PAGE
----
So we created a proof of concept with articles from the Proton Mail blog to check how a headless WordPress CMS would work. To our delight, it worked quite well. To summarize our setup, we basically expose a GraphQL API of WordPress content that we can use Gatsby to query to get the content and build the page as we like. In the end, we managed to get all our blog posts and support articles in WordPress to generate static pages using Gatsby.

At this point, we only need to use one tool to build front-end pages, and we can implement changes once and have them applied on multiple sites instead of going through and implementing them on each site individually. That’s progress!

We were already happy with how much we’d been able to simplify our development process — but we thought there was still more we could do.

Prismic

We continued looking for ways to make managing the content on our websites even easier. Ideally, we wanted to remove engineers from the content update process entirely.

Under our old system, engineers had to implement every content update on our static pages. Other internal teams, such as Growth, Content, and Design, would send their edits to an engineer who would update the codebase. This system helped maintain code quality but made it difficult to update existing content or publish new content quickly.

We began looking at ways to allow the Content team to manage the text on our static sites themselves without risking the quality of our code. We evaluated several solutions, but ultimately, we decided to go with Prismic. Prismic is a headless CMS that allows you to create components that editors can use to build complete pages. We saved even more effort by using the components we first defined and built using Gatsby. Once these components were configured, we could quickly build any web pages we needed and hand over the maintenance of the content to the content editors.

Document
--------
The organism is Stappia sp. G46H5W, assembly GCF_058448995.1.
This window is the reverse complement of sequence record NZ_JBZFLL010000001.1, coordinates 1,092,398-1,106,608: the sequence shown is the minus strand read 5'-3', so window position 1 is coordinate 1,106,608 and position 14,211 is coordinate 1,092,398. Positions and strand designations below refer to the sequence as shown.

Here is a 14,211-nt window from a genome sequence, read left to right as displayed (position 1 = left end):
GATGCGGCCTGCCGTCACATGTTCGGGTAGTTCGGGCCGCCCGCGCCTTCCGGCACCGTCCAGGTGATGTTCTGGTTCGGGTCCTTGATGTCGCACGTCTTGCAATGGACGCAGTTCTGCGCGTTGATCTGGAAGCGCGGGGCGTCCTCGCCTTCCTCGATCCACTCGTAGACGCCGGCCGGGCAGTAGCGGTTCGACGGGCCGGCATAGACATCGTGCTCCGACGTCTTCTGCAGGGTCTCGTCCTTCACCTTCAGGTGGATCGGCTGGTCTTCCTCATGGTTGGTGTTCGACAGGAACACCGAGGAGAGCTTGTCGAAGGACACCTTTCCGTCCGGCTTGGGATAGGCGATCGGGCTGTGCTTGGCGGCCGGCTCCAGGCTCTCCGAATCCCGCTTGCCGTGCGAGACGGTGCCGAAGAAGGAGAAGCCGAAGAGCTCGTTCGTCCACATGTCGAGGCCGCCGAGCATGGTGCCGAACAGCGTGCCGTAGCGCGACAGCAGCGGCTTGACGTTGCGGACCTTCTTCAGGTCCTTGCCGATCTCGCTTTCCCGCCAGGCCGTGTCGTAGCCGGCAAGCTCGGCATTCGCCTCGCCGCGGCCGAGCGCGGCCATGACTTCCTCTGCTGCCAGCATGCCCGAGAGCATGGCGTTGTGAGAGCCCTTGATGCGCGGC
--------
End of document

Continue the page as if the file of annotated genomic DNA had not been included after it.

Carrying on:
The last thing to take care of was getting this content in Gatsby. Fortunately, Prismic exposes a GraphQL API the same way WordPress does, making this simple. All we had to do was map the queried content onto our existing components.

Where we stand

Currently, proton.me uses the setup described above to serve Proton Calendar, Proton Drive, and Proton Mail. We migrated our Proton Mail websites to proton.me and built new web pages for Proton Calendar and Proton Drive. Our Proton VPN website still needs to be migrated.

The new proton.me setup is a big step forward compared to where we started, even without the Proton VPN migration. By bringing Proton Mail, Proton Calendar, and Proton Drive onto a single site, we’ve built a unified ecosystem where the interactions between our services serve to better protect our community’s privacy. 

From a technical perspective, we still have more work ahead of us. For instance, at the moment, we have a single build process for the whole website, and we deploy it daily within a fixed window to handle updates or publish blog articles.

This works fine, but we could be more efficient if we had more granular builds and deployments. There are some technical challenges we’ll need to overcome to achieve this as we’re managing everything internally. This is one of the many issues we plan to investigate in the coming weeks and months.

We hope you enjoyed this explanation of how we built proton.me. This website will help us protect our community’s data and privacy and sets us up to handle further growth in the future.